Radioactive decay

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Radioactive decay

  1. 1. Radioactive decay is the process by which an atomic nucleus of an unstableatom loses energy by emitting ionizing particles (ionizing radiation). Thereare many different types of radioactive decay table. A decay, or loss ofenergy, results when an atom with one type of nucleus, called the parentradionuclide, transforms to an atom with a nucleus in a different state, orto a different nucleus containing different numbers of nucleons. Either ofthese products is named the daughter nuclide. In some decays the parentand daughter are different chemical elements, and thus the decayprocess results in nuclear transmutation (creation of an atom of a newelement).The first decay processes to be discovered were alpha decay, beta decay,and gamma decay. Alpha decay occurs when the nucleus ejects an alphaparticle (helium nucleus). This is the most common process ofemitting nucleons, but in rarer types of decays, nuclei can eject protons,or specific nuclei of other elements (in the process called clusterdecay). Beta decay occurs when the nucleus emitsan electron or positron and a type of neutrino, in a process that changes aproton to a neutron or vice versa. The nucleus may capture an orbitingelectron, converting a proton into an neutron (electron capture). All ofthese processes result in nuclear transmutation.By contrast, there exist radioactive decay processes that do not result intransmutation. The energy of an excited nucleus may be emitted as agamma ray in gamma decay, or used to eject an orbital electron byinteraction with the excited nucleus in a process called internalconversion. Radioisotopes occasionally emit neutrons, and this results in achange in an element from one isotope to another.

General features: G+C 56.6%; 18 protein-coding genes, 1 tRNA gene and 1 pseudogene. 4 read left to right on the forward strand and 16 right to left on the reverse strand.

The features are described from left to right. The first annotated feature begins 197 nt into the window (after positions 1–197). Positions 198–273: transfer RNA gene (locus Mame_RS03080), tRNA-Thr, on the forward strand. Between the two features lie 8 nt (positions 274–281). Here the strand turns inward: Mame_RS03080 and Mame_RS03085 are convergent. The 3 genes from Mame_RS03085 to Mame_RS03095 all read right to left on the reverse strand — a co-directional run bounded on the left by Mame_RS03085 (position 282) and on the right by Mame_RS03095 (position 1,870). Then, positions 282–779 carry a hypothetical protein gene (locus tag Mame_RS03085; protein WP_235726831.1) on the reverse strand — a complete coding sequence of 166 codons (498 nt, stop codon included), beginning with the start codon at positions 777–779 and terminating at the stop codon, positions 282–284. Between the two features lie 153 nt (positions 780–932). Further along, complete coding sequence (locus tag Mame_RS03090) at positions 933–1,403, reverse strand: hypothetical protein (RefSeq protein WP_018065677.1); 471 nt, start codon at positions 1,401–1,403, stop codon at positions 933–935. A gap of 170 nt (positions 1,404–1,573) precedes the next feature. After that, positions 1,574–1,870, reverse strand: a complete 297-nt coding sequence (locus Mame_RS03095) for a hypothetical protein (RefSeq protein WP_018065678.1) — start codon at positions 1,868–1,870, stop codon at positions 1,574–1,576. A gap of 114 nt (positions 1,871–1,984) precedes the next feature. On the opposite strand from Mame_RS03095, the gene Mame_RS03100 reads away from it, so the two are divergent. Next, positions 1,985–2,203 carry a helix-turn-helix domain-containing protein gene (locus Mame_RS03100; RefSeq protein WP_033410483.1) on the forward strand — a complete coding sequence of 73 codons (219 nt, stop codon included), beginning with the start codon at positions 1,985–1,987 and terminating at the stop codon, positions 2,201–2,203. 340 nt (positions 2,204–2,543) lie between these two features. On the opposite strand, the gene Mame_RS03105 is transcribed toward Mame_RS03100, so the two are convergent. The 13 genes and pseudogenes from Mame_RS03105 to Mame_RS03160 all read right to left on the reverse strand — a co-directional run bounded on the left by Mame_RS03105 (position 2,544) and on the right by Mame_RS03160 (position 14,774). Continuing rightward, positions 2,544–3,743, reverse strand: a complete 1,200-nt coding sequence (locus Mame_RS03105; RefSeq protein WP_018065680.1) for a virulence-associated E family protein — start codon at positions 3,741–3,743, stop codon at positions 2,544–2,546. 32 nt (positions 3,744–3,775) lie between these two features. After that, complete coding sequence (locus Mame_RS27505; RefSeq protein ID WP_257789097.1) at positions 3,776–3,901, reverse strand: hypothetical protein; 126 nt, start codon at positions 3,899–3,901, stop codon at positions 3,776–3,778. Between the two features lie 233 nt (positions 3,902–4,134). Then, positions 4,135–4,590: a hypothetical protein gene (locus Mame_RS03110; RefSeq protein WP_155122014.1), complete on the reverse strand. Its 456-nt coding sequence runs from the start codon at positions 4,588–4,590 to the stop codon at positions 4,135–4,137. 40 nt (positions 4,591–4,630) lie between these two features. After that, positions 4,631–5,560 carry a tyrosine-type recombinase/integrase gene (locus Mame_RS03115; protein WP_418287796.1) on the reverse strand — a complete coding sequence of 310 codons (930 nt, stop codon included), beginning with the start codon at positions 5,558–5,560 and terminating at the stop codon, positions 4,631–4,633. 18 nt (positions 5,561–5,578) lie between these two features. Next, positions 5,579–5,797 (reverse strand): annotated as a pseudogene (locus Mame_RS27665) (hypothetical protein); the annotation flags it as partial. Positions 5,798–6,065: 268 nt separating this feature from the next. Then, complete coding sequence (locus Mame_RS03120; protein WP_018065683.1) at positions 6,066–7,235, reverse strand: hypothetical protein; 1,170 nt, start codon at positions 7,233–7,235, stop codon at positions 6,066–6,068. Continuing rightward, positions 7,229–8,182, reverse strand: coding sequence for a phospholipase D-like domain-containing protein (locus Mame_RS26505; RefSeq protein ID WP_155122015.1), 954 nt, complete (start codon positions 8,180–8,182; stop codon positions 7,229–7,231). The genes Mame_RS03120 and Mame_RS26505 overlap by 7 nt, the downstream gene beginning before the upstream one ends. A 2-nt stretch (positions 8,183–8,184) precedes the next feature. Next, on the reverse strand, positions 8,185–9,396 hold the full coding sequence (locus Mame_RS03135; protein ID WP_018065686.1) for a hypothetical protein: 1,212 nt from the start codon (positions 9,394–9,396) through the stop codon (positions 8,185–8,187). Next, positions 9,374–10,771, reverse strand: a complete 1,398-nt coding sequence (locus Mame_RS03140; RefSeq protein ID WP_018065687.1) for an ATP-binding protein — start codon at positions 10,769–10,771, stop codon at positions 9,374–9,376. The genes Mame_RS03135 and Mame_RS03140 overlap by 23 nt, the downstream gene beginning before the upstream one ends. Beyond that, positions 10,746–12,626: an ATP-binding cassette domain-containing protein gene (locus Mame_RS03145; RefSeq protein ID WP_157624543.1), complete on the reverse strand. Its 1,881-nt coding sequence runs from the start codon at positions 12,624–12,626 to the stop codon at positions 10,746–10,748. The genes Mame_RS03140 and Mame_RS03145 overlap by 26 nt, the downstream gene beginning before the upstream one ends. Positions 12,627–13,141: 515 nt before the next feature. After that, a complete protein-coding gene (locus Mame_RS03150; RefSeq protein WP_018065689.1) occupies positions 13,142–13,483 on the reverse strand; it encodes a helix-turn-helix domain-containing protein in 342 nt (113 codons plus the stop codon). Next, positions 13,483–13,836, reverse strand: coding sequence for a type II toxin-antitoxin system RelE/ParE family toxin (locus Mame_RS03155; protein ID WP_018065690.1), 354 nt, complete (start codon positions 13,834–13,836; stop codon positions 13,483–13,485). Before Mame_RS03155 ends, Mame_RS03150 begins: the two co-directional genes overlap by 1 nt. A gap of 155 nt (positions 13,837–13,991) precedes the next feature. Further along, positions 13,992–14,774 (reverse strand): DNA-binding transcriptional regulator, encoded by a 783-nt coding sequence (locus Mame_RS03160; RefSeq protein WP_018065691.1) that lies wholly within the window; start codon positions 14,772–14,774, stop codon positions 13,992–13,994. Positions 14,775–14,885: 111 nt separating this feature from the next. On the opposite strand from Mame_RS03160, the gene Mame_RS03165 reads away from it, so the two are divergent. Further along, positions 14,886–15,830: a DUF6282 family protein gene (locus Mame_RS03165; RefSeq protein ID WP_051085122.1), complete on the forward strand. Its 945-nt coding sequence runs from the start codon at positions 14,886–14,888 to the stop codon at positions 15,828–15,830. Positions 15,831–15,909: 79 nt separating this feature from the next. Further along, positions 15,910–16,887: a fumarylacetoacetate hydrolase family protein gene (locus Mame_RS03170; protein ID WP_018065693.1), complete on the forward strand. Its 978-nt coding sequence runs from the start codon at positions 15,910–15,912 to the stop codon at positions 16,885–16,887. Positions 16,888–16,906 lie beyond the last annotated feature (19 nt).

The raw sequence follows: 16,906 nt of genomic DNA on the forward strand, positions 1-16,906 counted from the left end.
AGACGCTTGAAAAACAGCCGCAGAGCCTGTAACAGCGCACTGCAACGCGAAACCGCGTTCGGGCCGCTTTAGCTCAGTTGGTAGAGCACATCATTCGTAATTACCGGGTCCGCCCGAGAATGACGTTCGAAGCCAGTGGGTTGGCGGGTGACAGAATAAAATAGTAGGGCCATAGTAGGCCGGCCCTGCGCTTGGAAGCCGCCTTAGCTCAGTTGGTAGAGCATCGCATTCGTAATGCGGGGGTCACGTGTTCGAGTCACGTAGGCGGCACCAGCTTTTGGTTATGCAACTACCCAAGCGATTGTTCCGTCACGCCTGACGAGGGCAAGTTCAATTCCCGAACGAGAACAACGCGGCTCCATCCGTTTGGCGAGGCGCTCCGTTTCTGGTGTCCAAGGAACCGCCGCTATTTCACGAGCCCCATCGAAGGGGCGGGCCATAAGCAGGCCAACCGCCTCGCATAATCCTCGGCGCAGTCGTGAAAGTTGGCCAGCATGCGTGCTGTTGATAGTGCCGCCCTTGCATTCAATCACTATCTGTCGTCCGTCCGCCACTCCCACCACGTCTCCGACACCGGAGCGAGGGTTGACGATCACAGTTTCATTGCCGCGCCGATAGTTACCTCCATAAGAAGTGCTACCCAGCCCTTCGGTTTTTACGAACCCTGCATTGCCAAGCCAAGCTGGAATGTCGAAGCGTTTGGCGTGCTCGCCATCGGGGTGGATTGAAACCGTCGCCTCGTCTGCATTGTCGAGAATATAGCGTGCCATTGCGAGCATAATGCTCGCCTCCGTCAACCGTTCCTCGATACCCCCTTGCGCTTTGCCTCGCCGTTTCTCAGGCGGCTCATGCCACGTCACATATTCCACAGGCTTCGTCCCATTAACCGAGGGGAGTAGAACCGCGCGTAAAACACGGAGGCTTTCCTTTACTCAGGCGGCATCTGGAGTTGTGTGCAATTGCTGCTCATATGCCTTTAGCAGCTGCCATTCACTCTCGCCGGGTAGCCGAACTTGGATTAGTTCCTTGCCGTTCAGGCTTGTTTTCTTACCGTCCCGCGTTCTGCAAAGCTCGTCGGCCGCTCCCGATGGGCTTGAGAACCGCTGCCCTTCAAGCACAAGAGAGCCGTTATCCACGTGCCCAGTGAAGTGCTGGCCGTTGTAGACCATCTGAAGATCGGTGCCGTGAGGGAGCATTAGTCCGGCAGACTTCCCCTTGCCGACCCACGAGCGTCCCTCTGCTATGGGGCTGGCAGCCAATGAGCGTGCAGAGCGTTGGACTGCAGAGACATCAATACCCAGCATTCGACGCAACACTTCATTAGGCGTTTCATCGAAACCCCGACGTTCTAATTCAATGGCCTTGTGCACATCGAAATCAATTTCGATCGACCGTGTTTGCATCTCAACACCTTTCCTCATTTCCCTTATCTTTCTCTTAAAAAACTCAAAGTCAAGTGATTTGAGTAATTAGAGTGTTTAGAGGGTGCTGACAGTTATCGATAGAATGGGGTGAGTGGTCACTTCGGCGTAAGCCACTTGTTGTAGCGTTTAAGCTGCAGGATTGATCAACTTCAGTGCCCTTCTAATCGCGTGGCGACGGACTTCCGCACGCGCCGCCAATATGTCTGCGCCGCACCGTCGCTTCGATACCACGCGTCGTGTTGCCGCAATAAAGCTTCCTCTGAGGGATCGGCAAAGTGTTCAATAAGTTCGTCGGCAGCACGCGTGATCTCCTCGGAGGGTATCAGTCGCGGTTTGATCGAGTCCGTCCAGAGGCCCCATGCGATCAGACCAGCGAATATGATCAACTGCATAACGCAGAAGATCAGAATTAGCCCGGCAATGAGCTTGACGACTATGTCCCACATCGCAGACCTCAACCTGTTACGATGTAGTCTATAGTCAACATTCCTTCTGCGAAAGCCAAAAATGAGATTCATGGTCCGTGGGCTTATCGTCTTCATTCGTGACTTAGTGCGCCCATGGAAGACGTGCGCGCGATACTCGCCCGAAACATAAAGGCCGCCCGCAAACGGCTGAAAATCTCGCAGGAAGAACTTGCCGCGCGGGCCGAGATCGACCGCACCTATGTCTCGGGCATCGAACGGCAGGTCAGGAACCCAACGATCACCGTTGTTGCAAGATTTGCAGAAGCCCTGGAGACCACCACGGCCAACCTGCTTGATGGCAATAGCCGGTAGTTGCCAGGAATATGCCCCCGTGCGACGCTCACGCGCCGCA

2. 2. Radioactivity was discovered in 1896 by the French scientist HenriBecquerel, while working on phosphorescent materials. These materialsglow in the dark after exposure to light, and he suspected that the glowproduced in cathode ray tubes by X-rays might be associated withphosphorescence. He wrapped a photographic plate in black paper andplaced various phosphorescent salts on it. All results were negative untilhe used uranium salts. The result with these compounds was a blackeningof the plate. These radiations were called Becquerel Rays.At first it seemed that the new radiation was similar to the thenrecently-discovered X-rays. Further research by Becquerel, ErnestRutherford, Paul Villard, Pierre Curie, Marie Curie, and others discoveredthat this form of radioactivity was significantly more complicated.Different types of decay can occur, producing very different types ofradiation. Rutherford was the first to realize that they all occur with thesame mathematical exponential formula (see below), and Rutherford andhis student Frederick Soddy were first to realize that many decayprocesses resulted in the transmutation of one element to another.Subsequently, the radioactive displacement law of Fajans and Soddy wasformulated to describe the products of alpha and beta decay.The early researchers also discovered that many other chemicalelements besides uranium have radioactive isotopes. A systematic searchfor the total radioactivity in uranium ores also guided Marie Curie toisolate a new element polonium and to separate a newelement radium from barium. The two elements chemical similarity wouldotherwise have made them difficult to distinguish.There are three types of radioactivity:Alpha DecayThe reason alpha decay occurs is because the nucleus has too many protons whichcause excessive repulsion. In an attempt to reduce the repulsion, a Helium nucleus isemitted.